[Church of England] The Church of England is launching a new national resource to help churches get people talking about death and dying.
GraveTalk, provides resources for a café space in which churches provide a relaxed environment for people to explore questions about death and dying, funerals and loss. It is being launched during Dying Awareness week (May 17-23), run by the Dying Matters coalition, and made up of more than 30,000 members including the Church of England.
GraveTalk, is being launched nationally at a giant café in Portsmouth Cathedral between 2pm and 9pm, May 19. The resources include a pack of 52 questions about life, death, society, funerals, and grief to help people start, and has been piloted in more than 100 parishes.
Question cards include: 'What would you like your lasting legacy to be?', 'How do you feel about being asked to wear bright colours at a funeral', to 'What music would you like to have played or sung at your funeral?'
Recent research from [the international market research agency] Mintel (2014) shows the need for GraveTalk, showing that less than one in five (16%) people have made written funeral plans. The research highlighted that many people who want to make a funeral plan haven't yet done so, with three fifths (61%) of respondents feeling that it was important to make at least some plans for the kind of funeral they'd like to have.
The Revd Canon Dr Sandra Millar, head of Projects and Development for the Archbishops' Council said:
"The Church of England is the biggest single provider of funerals in England, with around 3,300 funerals held each week in churches, crematoria, cemeteries and green burial sites all being led by Church of England ministers - clergy and readers.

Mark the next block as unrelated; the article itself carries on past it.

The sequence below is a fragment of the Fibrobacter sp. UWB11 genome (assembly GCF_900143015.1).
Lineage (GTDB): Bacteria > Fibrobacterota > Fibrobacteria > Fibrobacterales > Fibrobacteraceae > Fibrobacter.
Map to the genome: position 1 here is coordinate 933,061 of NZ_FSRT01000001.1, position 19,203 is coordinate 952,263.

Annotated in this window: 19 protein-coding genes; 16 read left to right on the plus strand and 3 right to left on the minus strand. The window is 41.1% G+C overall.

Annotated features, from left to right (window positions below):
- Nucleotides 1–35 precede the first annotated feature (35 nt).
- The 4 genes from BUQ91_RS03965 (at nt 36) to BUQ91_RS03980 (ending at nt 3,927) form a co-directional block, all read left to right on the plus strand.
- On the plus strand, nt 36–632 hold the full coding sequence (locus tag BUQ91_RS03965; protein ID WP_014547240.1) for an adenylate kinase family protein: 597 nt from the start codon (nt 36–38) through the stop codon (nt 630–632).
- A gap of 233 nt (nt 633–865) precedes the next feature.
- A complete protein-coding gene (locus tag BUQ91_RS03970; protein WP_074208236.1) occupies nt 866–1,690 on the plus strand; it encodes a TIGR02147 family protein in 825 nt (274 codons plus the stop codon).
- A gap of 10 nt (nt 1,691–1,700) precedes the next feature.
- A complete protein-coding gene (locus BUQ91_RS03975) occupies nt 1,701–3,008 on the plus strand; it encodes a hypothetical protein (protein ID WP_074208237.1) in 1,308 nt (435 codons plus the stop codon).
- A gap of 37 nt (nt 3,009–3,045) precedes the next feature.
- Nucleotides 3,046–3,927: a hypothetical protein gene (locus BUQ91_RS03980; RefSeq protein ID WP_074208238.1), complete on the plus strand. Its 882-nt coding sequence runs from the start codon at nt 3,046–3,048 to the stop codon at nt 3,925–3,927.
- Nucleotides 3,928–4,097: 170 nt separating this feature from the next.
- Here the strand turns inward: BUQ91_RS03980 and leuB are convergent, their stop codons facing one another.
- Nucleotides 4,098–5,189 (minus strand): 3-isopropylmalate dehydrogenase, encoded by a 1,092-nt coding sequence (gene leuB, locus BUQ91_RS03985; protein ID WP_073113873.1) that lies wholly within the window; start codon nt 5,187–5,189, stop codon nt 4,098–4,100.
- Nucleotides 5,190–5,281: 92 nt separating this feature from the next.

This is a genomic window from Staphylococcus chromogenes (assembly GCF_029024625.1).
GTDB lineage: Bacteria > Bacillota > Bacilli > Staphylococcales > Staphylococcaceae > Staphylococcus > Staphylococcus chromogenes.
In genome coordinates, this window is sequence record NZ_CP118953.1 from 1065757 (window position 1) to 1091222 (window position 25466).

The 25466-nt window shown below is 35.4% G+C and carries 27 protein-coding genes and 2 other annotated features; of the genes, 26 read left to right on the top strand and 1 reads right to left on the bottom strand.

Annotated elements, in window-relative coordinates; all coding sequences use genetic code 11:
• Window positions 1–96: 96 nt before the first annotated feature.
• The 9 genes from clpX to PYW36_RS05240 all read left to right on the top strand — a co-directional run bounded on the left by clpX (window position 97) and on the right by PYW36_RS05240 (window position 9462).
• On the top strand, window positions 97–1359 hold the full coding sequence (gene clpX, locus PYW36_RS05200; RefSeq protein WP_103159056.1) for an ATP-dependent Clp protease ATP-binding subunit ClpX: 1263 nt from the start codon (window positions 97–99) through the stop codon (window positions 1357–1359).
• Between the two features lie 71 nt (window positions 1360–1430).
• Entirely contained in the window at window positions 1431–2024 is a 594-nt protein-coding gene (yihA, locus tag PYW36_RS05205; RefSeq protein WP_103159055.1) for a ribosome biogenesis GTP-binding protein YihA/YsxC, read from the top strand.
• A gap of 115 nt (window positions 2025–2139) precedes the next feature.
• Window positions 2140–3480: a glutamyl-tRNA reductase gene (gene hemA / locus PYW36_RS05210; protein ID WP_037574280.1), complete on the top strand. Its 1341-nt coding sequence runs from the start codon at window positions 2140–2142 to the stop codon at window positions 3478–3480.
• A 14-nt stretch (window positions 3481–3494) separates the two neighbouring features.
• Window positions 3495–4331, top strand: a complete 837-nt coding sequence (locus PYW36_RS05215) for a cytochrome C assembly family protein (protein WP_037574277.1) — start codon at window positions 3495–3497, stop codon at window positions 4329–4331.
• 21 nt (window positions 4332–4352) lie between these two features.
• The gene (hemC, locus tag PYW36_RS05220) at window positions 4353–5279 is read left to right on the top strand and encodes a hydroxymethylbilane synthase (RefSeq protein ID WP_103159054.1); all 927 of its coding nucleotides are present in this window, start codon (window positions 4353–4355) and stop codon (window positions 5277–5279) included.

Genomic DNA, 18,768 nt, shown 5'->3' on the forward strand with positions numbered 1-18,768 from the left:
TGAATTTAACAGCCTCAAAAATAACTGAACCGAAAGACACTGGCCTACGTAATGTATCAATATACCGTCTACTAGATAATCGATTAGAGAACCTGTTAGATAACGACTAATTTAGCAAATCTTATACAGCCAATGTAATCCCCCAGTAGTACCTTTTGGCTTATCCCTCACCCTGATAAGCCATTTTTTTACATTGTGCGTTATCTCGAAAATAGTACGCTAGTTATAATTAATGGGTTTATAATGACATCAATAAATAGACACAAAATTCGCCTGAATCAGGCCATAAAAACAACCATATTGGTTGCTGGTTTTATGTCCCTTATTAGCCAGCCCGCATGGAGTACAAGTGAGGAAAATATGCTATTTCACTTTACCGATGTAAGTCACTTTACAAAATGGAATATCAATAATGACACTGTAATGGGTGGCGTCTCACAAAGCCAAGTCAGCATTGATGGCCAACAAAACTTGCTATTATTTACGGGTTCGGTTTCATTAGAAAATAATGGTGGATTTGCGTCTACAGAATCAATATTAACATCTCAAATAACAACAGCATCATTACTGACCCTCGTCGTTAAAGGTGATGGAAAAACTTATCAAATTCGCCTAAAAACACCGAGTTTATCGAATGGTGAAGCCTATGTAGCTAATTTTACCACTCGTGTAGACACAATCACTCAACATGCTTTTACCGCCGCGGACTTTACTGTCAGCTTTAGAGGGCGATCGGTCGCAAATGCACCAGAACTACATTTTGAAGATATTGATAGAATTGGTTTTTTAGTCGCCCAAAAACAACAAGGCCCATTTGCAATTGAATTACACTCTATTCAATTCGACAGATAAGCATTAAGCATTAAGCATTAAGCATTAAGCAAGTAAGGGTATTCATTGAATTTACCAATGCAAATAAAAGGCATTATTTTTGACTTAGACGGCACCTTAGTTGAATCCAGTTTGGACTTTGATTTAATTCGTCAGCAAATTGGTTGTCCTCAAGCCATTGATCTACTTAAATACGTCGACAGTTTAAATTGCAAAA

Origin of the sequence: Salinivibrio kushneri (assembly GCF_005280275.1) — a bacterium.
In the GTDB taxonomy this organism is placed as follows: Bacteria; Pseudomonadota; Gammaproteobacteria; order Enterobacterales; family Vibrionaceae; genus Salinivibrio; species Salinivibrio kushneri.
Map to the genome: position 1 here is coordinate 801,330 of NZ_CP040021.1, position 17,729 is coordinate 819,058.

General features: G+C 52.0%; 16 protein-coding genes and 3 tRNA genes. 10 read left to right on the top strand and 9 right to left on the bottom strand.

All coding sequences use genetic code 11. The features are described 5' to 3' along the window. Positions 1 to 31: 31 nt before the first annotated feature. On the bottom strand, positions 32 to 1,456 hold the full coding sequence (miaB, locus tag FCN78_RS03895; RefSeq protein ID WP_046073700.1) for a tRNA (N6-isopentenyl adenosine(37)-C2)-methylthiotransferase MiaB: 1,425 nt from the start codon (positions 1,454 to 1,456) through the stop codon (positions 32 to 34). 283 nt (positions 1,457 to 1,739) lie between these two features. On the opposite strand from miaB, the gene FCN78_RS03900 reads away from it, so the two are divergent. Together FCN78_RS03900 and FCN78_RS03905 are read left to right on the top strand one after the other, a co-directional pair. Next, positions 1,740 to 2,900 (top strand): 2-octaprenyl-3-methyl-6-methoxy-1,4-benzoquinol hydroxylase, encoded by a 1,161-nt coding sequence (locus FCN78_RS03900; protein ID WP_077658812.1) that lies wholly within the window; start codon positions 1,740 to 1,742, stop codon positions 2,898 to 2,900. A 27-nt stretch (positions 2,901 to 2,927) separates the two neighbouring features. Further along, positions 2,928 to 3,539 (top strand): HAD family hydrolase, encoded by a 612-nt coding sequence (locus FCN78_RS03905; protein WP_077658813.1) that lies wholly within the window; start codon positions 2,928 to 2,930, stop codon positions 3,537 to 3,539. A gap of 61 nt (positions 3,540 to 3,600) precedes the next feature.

"We have been helping people to think about the big questions of life and death for generations. Our local clergy and lay people are a valuable source of support and help at every stage. Whether it is thinking about what hymns and readings you might want in your funeral service, or finding someone to listen during the painful journey of grief, a local church can play a big part in getting people talking about death and dying."
The questions for GraveTalk have been written by the Revd Belinda Davies, vicar of St George's Church, Portsea in the Diocese of Portsmouth:
"The team who developed GraveTalk came up with the idea of having cards that might help people to talk about the subject, because in our experience it is a taboo subject. Even in families that are caring for an elderly relative, talking about death is hard.
"The questions are designed for everyone, and not just those facing the immediate prospect of death or who have a relative who is dying. They aren't really designed for those who have just been bereaved, although inevitably we'll all have to reflect back on our own experiences of loss."
Claire Henry, Chief Executive of the National Council for Palliative Care which leads the Dying Matters Coalition backed GraveTalk and the vital role the Church of England plays:
"Dying is a fundamental part of life, reflected by the fact that every week the Church of England conducts over 3,000 funerals attended by around 200,000 people. However, despite some encouraging progress many of us are still very reluctant to talk openly about dying, death and bereavement and are risking leaving it too late to make our end of life wishes known.
"That's why GraveTalk is such an important initiative and why the new resources that have been launched are so needed. Talking about dying and planning ahead may not always be easy, but it can help you to make the most of life and spare your loved ones from making difficult decisions about what you would have wanted."